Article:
Many studies have focused on the impact of unemployment on workers as individuals (e.g., Brenner 1973; Dooley & Catalano 1978), but few have assessed the impact of unemployment on family members or on their relationships. Recent studies of the "hidden injuries of class" have suggested that father's unemployment may affect the behavior and self-concept of adolescent children (Elder, Van Nguyen, & Caspi, 1985; Lempers, Clark-Lempers, & Simons, 1989; Mc Loyd, 1989; Wiltfang & Scarbecz, 1990; Conger, Elder, Lorenz, Simmons, & Whitbeck, 1991; Patterson, 1991). From another perspective, family systems theorists propose that families are composed of autonomous yet interdependent members who maintain a state of equilibrium in family relations while responding to both internal and external stressors. A stressful event such as unemployment of the primary breadwinner is likely to cause changes in family roles which ultimately may have negative effects on children, even though parents themselves may not manifest negative symptoms (Minuchin, 1974; Olson & McCubbin, 1982; Carter & McGoldrick, 1989). The research reported here examined the impact of father's unemployment on parent-child relations and on the adolescent child. Two primary questions guided this research: (1) How does the degree of economic deprivation (i.e., significant income loss) subsequent to unemployment affect family relations? (2) What are the effects of significant economic loss and changes in family structure on adolescent's self-concept?
UNEMPLOYMENT AND FAMILY RELATION
Literature on family adaptation to unemployment ranges from case studies of impoverished families during the Great Depression (Angell, 1936; Cavan & Ranck, 1938; Bakke, 1940; Komarovsky, 1940; Jahoda, Lazarsfeld, & Zeisel, 1971) to contemporary research which attempts to test various hypotheses derived from theory (Elder, 1974; Ferman, 1979; Moen, 1979; Moen, Kain, & Elder 1982; Buss, Redburn, & Waldron 1983; Voydanoff, 1983; Binns & Mars, 1984; Larson, 1984; Elder et al., 1985; Lempers et al., 1989; McLoyd, 1989; Conger et al., 1991; Patterson, 1991). These studies vary in focus. Some emphasize the impact of father's unemployment on family affective bonds, division of labor, and decision making (e.g., Jahoda et al., 1971). Others emphasize the impact of prior family relations on the family's coping response to the experience of unemployment (e.g., Angell, 1936; Olson & McCubbin, 1983). Still others examine the relative impact of unemployment and prior family properties on an outcome variable such as child's behavior (Elder et al., 1985; Elder & Caspi 1986; Lempers et al., 1989; Mc Loyd, 1989; Conger et al., 1991; Patterson, 1991).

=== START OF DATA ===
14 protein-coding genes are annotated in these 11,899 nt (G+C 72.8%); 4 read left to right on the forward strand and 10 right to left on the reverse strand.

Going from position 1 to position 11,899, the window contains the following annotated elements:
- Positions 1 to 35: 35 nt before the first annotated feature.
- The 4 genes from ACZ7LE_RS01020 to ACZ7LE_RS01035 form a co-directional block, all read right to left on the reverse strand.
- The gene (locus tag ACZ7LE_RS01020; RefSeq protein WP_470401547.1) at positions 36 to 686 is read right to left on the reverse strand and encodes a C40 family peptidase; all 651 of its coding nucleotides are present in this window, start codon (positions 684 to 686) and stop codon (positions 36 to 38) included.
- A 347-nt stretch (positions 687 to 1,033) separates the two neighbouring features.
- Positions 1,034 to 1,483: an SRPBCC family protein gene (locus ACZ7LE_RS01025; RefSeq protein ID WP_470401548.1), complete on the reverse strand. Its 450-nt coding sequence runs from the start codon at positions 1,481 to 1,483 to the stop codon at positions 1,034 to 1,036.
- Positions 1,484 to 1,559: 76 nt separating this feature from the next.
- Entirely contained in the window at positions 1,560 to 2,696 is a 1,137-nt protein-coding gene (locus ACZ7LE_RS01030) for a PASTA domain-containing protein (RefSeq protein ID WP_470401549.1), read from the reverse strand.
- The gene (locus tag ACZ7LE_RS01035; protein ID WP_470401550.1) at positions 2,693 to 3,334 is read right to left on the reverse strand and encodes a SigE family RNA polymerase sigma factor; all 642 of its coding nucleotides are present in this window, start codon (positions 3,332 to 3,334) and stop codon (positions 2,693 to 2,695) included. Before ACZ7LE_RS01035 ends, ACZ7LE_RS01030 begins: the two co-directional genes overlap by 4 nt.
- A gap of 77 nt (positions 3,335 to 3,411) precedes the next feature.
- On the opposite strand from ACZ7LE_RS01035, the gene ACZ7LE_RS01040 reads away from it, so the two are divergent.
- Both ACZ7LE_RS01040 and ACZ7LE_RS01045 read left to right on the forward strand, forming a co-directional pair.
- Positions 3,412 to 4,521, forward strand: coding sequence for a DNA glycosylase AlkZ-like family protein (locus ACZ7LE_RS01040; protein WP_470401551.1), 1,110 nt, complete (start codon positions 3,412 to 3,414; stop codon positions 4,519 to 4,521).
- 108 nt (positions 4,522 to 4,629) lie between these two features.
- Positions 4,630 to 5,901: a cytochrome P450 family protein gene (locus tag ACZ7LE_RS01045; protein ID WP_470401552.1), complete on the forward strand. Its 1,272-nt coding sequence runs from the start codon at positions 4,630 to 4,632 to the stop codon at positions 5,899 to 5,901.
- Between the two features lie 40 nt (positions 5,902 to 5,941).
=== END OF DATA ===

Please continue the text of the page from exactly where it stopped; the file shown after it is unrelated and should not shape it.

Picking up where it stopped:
The case study research (Angell, 1936; Cavan & Ranck, 1938; Bakke, 1940; Komarovsky, 1940; Jahoda, Lazarsfeld, & Zeisel, 1971) are largely accounts of family adjustments to unemployment during the Great Depression. The major weakness of these studies was that they generally lacked scientific rigor; hypotheses were not derived from theory, sampling was not representative, and variables were estimated on the basis of open-ended interviews. Despite the weaknesses, these studies have provided important insights into family life during difficult economic times.
Contemporary works have focused more on hypothesis testing (Maio, 1974; Moen, 1979; Buss et al., 1983; Larson, 1984) and theory building using previous research to formulate models (Ferman, 1979; Moen et al., 1979; Voydanoff, 1983; Binns & Mars, 1984). In general the contemporary research has generated conflicting results when the focus has been on individual workers. For example, while Brenner (1973) found that unemployment has negative effects on physical and mental health, his findings are not supported by Buss and Redburn (1983) or Dooley and Catalano (1977). One reason for the inconsistencies may be that the research did not examine the unemployed worker as a member of a family system. …